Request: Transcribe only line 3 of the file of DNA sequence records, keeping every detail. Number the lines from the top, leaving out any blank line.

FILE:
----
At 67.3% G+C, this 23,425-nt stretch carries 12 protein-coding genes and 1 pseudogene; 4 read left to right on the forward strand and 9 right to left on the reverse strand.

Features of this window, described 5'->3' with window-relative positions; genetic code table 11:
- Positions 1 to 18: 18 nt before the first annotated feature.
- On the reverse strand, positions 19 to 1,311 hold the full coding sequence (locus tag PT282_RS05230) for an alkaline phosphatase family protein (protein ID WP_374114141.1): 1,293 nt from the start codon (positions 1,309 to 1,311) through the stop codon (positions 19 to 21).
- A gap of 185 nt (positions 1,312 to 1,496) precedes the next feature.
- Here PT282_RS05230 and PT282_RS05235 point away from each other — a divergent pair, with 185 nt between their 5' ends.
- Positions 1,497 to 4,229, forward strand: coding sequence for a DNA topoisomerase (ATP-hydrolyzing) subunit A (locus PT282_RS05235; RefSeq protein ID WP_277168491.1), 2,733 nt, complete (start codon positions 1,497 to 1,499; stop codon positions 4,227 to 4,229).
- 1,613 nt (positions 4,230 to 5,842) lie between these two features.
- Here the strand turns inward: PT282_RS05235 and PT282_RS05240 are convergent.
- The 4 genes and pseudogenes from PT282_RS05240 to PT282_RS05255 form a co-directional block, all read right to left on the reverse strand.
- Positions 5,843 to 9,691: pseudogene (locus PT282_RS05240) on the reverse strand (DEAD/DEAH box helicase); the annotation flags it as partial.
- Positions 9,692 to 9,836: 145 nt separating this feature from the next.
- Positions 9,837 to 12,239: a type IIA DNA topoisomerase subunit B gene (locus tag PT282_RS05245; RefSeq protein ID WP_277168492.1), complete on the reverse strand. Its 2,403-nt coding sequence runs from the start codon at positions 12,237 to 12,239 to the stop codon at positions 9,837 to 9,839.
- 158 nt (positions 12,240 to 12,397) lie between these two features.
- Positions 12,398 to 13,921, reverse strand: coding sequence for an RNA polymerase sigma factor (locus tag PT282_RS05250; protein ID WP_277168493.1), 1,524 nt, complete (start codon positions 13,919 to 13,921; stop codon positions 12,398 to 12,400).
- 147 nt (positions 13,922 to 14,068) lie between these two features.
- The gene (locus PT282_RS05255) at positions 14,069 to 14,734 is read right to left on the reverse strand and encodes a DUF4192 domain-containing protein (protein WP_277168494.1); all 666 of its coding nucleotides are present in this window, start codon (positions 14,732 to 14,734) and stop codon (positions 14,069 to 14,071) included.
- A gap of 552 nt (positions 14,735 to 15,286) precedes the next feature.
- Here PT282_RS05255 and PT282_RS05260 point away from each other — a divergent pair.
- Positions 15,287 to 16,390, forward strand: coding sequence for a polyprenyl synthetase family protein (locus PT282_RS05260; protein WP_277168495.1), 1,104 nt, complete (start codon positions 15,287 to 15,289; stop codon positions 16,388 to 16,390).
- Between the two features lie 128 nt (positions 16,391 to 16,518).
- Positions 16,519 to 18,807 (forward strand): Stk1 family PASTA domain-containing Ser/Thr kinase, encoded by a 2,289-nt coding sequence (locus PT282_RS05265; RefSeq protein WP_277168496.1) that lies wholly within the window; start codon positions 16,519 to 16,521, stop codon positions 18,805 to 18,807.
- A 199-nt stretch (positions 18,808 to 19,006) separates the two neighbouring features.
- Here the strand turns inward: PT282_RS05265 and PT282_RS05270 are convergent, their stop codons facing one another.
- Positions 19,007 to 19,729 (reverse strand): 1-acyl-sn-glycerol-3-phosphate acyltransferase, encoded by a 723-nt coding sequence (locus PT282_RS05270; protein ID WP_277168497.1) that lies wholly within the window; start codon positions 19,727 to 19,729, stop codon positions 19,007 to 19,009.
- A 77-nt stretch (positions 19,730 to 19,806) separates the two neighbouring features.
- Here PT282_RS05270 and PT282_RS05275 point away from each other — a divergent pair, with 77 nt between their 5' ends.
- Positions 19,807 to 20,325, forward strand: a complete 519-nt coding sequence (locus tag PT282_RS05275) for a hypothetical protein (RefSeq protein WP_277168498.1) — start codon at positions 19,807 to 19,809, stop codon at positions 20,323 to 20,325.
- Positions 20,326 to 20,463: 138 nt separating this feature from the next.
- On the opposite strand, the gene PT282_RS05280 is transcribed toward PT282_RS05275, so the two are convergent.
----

- Positions 1 to 18: 18 nt before the first annotated feature.